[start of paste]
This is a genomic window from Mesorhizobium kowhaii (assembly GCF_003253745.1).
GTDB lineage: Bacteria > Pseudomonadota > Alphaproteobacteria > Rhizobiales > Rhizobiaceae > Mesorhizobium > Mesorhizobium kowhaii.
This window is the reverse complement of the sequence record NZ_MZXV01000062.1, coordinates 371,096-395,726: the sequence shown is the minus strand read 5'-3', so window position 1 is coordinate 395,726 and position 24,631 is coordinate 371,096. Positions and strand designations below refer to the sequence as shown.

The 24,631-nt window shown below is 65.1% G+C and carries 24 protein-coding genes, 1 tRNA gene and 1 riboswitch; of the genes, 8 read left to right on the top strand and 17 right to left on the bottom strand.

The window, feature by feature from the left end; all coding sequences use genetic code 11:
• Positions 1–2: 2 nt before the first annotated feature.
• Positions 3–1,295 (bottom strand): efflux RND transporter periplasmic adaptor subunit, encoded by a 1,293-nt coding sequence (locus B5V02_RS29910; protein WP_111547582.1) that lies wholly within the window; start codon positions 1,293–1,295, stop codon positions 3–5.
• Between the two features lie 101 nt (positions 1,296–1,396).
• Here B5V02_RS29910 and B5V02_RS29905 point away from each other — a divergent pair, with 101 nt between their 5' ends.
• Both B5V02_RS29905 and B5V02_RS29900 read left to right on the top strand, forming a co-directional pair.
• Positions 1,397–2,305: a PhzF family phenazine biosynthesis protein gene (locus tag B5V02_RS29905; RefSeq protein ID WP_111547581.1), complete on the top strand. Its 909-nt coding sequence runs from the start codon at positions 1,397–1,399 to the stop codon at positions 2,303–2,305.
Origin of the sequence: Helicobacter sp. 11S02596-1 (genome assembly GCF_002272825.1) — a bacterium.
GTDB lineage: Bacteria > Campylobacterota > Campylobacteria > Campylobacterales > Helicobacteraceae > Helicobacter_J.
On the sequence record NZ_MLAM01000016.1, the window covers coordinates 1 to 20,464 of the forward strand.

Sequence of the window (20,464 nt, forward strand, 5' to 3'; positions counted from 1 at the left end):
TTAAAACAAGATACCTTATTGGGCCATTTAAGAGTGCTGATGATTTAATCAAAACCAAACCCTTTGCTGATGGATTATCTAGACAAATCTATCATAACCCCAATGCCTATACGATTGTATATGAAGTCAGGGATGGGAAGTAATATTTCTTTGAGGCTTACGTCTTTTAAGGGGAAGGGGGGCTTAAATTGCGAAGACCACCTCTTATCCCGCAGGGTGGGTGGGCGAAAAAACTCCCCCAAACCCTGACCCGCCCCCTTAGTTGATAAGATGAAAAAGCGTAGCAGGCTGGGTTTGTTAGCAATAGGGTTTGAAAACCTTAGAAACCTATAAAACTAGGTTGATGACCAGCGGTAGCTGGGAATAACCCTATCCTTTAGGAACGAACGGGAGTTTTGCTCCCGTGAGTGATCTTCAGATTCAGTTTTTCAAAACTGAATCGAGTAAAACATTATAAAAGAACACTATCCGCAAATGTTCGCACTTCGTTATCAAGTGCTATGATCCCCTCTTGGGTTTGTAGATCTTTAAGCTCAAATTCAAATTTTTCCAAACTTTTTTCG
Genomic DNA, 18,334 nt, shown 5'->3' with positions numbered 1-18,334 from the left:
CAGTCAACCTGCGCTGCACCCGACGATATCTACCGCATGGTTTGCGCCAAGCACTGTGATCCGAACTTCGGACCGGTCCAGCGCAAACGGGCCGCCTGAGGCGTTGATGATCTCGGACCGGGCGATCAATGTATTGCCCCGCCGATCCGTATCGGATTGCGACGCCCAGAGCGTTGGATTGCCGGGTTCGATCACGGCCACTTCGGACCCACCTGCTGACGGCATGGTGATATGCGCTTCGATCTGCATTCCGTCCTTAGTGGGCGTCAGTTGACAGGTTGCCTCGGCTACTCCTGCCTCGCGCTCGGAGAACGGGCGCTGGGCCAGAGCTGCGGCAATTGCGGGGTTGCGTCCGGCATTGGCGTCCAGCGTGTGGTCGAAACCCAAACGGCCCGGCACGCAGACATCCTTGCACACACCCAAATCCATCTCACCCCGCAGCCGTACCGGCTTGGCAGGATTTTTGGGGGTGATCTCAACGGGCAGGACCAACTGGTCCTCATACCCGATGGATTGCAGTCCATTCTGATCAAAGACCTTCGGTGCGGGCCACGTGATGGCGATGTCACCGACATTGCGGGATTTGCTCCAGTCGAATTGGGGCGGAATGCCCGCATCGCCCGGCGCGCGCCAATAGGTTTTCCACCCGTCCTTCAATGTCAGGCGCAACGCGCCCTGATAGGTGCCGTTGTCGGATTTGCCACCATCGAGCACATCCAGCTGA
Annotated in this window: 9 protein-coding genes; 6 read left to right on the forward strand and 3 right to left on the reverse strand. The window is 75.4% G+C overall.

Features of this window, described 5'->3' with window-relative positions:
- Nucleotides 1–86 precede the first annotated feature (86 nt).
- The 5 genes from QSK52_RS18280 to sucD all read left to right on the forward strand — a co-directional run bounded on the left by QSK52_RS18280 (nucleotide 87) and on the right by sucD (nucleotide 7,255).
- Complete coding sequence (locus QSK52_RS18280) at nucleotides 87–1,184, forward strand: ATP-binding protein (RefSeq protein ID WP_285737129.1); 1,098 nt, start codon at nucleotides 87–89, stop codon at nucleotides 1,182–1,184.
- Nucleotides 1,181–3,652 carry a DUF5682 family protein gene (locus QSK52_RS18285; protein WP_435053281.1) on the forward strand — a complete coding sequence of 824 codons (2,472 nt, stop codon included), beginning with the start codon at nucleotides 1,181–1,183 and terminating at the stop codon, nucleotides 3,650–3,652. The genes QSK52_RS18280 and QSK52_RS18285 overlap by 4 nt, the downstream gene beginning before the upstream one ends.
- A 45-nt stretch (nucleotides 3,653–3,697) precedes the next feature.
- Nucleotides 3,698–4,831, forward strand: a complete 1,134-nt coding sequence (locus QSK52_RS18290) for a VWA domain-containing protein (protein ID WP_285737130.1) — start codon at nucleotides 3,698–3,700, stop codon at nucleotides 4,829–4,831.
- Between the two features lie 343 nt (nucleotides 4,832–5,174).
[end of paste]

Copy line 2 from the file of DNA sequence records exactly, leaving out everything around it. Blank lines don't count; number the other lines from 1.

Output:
GTDB lineage: Bacteria > Pseudomonadota > Alphaproteobacteria > Rhizobiales > Rhizobiaceae > Mesorhizobium > Mesorhizobium kowhaii.